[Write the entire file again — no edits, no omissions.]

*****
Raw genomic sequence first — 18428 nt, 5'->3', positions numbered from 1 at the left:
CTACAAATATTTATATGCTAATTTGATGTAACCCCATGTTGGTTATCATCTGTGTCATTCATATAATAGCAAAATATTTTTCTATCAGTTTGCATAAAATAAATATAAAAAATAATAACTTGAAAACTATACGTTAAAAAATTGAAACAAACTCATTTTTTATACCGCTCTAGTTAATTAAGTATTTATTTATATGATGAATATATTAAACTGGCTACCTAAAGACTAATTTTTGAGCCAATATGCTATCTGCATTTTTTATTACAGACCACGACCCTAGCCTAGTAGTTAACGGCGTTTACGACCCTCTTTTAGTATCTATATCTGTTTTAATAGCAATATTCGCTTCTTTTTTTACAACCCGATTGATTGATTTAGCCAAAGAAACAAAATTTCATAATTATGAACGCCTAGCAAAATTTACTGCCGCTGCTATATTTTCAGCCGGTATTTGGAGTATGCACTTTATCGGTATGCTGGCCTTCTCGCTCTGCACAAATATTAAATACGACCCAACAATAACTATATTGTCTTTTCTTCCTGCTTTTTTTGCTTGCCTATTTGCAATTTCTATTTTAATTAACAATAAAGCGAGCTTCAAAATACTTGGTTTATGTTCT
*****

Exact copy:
Raw genomic sequence first — 18428 nt, 5'->3', positions numbered from 1 at the left:
CTACAAATATTTATATGCTAATTTGATGTAACCCCATGTTGGTTATCATCTGTGTCATTCATATAATAGCAAAATATTTTTCTATCAGTTTGCATAAAATAAATATAAAAAATAATAACTTGAAAACTATACGTTAAAAAATTGAAACAAACTCATTTTTTATACCGCTCTAGTTAATTAAGTATTTATTTATATGATGAATATATTAAACTGGCTACCTAAAGACTAATTTTTGAGCCAATATGCTATCTGCATTTTTTATTACAGACCACGACCCTAGCCTAGTAGTTAACGGCGTTTACGACCCTCTTTTAGTATCTATATCTGTTTTAATAGCAATATTCGCTTCTTTTTTTACAACCCGATTGATTGATTTAGCCAAAGAAACAAAATTTCATAATTATGAACGCCTAGCAAAATTTACTGCCGCTGCTATATTTTCAGCCGGTATTTGGAGTATGCACTTTATCGGTATGCTGGCCTTCTCGCTCTGCACAAATATTAAATACGACCCAACAATAACTATATTGTCTTTTCTTCCTGCTTTTTTTGCTTGCCTATTTGCAATTTCTATTTTAATTAACAATAAAGCGAGCTTCAAAATACTTGGTTTATGTTCT